Skip to content

More Cursing From Elected Officials Than Ever Before

August 18, 2019

When it comes to cursing in the public square I come from a very different point of view from many who now toss about any word that comes to mind.  Granted, I was growing up 50 years ago when social norms were different.  Radio did not have crude shock jocks, cable television was not yet an infant, and there were still some rules of the road for what passed as public communication.

I can recall mom hearing an elected official use either the word “damn’ or “hell” and commenting that it was not appropriate, as those placed into office should have a higher sense of self-respect.  I also recall telling her that it was not a big deal.

Given the latest news regarding this topic as reported in The Hill mom might remind me that once a rock starts rolling downhill it gains speed.

Profanity — once considered a major no-no among those seeking public office — is no longer an earth-shattering political snafu. And according to new research, this year could be on track to see members of Congress swearing up a storm more than ever before.

In analysis conducted exclusively for ITK, GovPredict, a government relations software company, found that the frequency of lawmakers using words that might make one’s grandmother blush has increased steadily since 2014.

I have commented before on the use of cursing in our culture, and have always reached back to years of childhood when radio was a constant source of news and entertainment in our home.  The respect announcers showed for their audiences has never left me.  That decorum, that professional touch, that mature quality is not only how I presented myself in work environments, but also in my personal life.

Coming from a broadcasting background where words matter, and working in a legislator’s office where conduct was always viewed or heard by someone, means perhaps I see this issue as more prescribed than others in society.  But it really should not be so.  We all should care about the use of language by elected officials.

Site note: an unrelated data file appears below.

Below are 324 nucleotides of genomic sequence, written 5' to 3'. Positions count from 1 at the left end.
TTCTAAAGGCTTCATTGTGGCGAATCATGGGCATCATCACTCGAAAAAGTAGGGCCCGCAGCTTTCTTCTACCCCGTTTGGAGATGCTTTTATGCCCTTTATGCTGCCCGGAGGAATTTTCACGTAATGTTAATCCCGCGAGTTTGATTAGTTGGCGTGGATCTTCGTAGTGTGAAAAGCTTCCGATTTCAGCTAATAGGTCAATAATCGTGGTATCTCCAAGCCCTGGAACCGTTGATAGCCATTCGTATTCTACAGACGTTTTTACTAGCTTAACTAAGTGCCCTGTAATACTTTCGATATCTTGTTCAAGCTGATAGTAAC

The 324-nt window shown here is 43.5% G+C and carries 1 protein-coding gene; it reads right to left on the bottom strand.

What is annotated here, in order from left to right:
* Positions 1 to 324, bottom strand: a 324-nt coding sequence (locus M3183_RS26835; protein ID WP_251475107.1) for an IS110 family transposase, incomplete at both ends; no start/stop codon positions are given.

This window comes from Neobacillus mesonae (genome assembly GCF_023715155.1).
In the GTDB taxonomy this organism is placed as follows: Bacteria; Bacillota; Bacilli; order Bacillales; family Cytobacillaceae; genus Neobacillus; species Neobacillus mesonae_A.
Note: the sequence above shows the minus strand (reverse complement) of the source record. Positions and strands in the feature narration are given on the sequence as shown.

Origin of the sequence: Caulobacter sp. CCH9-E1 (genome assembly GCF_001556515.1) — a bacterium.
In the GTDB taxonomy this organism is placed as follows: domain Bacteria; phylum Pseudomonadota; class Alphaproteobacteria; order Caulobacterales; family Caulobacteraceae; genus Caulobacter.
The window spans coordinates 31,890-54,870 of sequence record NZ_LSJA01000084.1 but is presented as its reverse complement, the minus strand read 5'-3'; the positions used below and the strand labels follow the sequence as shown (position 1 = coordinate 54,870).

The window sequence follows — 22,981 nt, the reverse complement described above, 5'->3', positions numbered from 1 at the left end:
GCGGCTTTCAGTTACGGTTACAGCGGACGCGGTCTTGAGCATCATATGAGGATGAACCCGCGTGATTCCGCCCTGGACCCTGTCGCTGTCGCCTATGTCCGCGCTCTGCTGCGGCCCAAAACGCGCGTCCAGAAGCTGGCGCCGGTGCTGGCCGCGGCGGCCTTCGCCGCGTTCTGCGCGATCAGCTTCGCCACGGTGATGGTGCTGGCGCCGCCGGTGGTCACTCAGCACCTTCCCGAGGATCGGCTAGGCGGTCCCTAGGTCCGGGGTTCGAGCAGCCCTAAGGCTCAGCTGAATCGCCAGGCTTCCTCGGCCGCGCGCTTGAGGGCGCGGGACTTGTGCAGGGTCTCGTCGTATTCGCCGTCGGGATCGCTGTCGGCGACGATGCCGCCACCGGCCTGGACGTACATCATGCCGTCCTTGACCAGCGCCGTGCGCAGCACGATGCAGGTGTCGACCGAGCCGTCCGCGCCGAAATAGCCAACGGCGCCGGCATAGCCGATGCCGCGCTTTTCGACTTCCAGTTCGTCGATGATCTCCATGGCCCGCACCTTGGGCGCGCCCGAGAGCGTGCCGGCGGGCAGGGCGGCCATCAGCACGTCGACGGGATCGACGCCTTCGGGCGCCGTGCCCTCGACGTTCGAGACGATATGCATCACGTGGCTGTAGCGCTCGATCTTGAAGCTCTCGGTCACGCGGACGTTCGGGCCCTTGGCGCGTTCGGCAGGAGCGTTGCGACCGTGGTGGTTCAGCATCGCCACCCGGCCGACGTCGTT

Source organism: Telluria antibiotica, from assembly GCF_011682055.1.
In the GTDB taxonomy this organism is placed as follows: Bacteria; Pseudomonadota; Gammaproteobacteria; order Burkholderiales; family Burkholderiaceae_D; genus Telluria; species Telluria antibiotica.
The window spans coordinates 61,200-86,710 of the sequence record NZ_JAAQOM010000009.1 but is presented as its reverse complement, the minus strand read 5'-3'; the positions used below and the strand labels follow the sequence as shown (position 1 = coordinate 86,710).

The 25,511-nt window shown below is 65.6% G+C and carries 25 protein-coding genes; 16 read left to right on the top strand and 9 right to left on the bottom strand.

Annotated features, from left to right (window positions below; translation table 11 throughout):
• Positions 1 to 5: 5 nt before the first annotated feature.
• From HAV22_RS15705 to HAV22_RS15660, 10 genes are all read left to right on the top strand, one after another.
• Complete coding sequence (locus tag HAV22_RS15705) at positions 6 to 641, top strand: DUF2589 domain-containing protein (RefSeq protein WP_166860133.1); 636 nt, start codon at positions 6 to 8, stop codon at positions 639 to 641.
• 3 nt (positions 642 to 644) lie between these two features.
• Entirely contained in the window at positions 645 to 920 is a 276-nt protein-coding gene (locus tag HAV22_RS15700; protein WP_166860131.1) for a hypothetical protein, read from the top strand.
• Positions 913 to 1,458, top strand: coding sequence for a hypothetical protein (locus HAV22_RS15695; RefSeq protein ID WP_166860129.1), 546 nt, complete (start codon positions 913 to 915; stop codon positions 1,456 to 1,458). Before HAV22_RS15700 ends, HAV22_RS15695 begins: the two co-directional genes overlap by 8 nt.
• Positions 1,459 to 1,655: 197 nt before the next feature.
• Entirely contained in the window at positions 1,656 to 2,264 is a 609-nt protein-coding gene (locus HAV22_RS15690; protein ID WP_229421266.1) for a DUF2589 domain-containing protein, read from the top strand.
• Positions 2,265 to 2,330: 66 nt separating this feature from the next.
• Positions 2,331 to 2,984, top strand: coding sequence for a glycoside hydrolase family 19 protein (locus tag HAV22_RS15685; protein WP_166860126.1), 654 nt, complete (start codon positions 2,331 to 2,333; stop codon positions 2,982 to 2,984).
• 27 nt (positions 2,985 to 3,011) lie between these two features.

I contend it should not be hard to conduct ourselves in society with word choices given the entire dictionary one might use to make a point.   Every day people use words wisely, and so I have to laugh when I sometimes hear that someone is ‘unable to speak freely’ as there are too many rules about needing to use politically-correct speech.  That is just a cop-out for acting with civility in modern-day society.

Words have weight, and if we are to live in a society where the hope of coming together is to exist at all, we need to be aware of the impact of the words we use.  I use to speak before groups of constituents when working in the state assembly and was always aware of the audience I was in front of to push the right message by using the right words.  I used words hours at a time when working in radio and never felt the need to resort to ones that were laced with vulgarity.

The use of words is key to everything we do.  Being an adult is knowing how to employ the best use of words.  It also means understanding the power our words carry for both good and bad.

I very much question those who wish to have a leadership role in the nation when their word choice includes trash talk, cursing, and vulgarities.  It shows a lack of respect for an audience, and a country they wish to influence.

Give me Paul Harvey from the radio world, who would wear a shirt and tie for a broadcast, as it was a sign of respect for the audience he wanted to spend some time with over the airwaves.  That is the world I grew up in, and strive to maintain in the small ways I can.

And so it goes.

Comments are closed.

%d bloggers like this: